Based on the recommendation of its special litigation committee, the MPRA board has declined to sue its lawyers. Because that committee was independent and acted in good faith, this court has no authority to reverse the MPRA’s decision. Plaintiffs’ Complaint must be dismissed.
(Emphasis added.) On October 22, 2001, judgment was entered adjudging that “Defendants’ Motion to Dismiss is granted,” and incorporating the memorandum that accompanied the court’s order.
Janssen appealed. Janssen did not serve Best & Flanagan with the notice of appeal. Nor did Janssen list Best & Flanagan as a respondent to the appeal or Best & Flanagan’s counsel as attorneys on the appeal in any documents relating to the appeal.
The court of appeals reversed the district court’s dismissal and remanded for trial. Janssen v. Best & Flanagan, 645 N.W.2d 495 (Minn. App. 2002). The court of appeals concluded that the Minnesota Nonprofit Corporations Act (MNCA), Minn. Stat. ch. 317A, does not give authority to nonprofit corporations to appoint an independent SLC to evaluate a shareholder’s derivative action. The court also noted that even if a nonprofit corporation did have such statutory authority, in this case Murnane failed to meet the business judgment rule threshold test of independence and good faith.
On further review, we affirmed the court of appeals, but on different grounds. Janssen I. We held that the MNCA does not prohibit nonprofit corporations from appointing independent SLC’s with the authority to decide whether the corporation should join a shareholder’s derivative action. Janssen I, 662 N.W.2d at 888. We also determined that after the district court initially was unable to find sufficient indicia of independence and good faith in Murnane’s investigation to invoke the business judgment rule, the court should not have given Murnane an opportunity to conduct a second review. Thus, our analysis of the business judgment rule focused on Murnane’s first review. Because we concluded that Murnane failed to conduct his first review with sufficient independence and good faith to deserve the deference of the business judgment rule, we held that the district court erred when it granted MPRA’s motion to dismiss Janssen’s shareholder’s derivative action against Best & Flanagan. We then remanded the case to the district court for trial. Id. at 890.
On remand to the district court, Best & Flanagan again moved to dismiss. Best & Flanagan argued that the district court’s October 22, 2001 judgment granting the motion to dismiss as to all defendants had become final as to Best & Flanagan. Best & Flanagan asserted that because it was not named in or served with the notice of appeal and did not participate in Janssen I, the district court no longer had jurisdiction over it.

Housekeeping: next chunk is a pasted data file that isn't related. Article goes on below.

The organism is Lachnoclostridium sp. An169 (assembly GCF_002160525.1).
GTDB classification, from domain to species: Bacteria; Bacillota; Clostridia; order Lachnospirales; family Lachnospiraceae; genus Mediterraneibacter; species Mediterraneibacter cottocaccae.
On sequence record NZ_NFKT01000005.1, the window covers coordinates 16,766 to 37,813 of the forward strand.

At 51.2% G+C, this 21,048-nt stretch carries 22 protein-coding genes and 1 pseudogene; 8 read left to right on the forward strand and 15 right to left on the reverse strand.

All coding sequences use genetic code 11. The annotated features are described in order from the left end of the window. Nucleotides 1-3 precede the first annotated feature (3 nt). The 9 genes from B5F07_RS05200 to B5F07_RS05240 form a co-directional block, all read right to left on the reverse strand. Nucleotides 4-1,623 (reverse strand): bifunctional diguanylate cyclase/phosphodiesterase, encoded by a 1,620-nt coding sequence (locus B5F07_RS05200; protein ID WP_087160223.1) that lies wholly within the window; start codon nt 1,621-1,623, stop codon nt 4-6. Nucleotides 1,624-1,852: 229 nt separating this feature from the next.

In response to Best & Flanagan’s motion, the district court observed that the caption of Janssen’s appellate brief in Janssen I lists MPRA as “Defendant and Respondent” while referring to Best & Flanagan only as Defendants but not Respondents. Further, the court observed that all appellate orders, opinions, and briefs in Janssen I listed Best & Flanagan only as “defendants,” not respondents or appellants. Nevertheless, the court issued an order on November 25, 2003, denying Best & Flanagan’s motion. The court concluded that it was constrained by the mandate of our court because we remanded the case for trial. But the district court invited an immediate appeal of this issue which it deemed “jurisdictional.” Best & Flanagan then appealed.
Janssen moved to dismiss the appeal. The court of appeals concluded that the district court’s order did not involve jurisdiction, but rather an interpretation of remand instructions from the court of appeals and our court. As a result, the court of appeals concluded that the district court’s order was not immediately appealable and dismissed the appeal. Best & Flanagan petitioned for review.
We must determine if the district court’s denial of Best & Flanagan’s motion to dismiss was immediately appealable. To do so, we must decide whether the court’s November 25, 2003 order involves an issue of jurisdiction or only an interpretation of appellate court instructions on remand. An order denying a motion to dismiss for lack of jurisdiction is appealable as a matter of right, as it is not merely retention of the action for trial, but a determination compelling the defendant to take on the burden of litigation that it has a legal right to avoid. McGowan v. Our Savior’s Lutheran Church, 527 N.W.2d 830, 833 (Minn. 1995) (holding dismissal based on lack of subject matter jurisdiction is appealable); Hunt v. Nev. State Bank, 285 Minn. 77, 88, 172 N.W.2d 292, 300 (1969) (holding dismissal based on lack of personal jurisdiction is appealable). Therefore, if the district court’s order denying Best & Flanagan’s motion to dismiss was based, at least in part, on the court’s rejection of jurisdictional grounds for dismissal, the court’s order was immediately appealable. If, on the other hand, the court’s order was based solely on the court’s interpretation of the instructions remanding the case “for trial,” the order was not immediately appealable.
We have held that district courts are given broad discretion to determine how to proceed on remand, as they may act in any way not inconsistent with the remand instructions provided. John Wright & Assocs. v. City of Red Wing, 256 Minn. 101, 102, 97 N.W.2d 432, 434 (1959). Appellate courts review a district court’s compliance with remand instructions under the deferential abuse of discretion standard. See Halverson v. Vill. of Deerwood, 322 N.W.2d 761, 766-67 (Minn. 1982). Neither the Rules of Civil Appellate Procedure nor our case law permits a party to appeal a district court’s interpretation of a remand order before a final judgment is entered.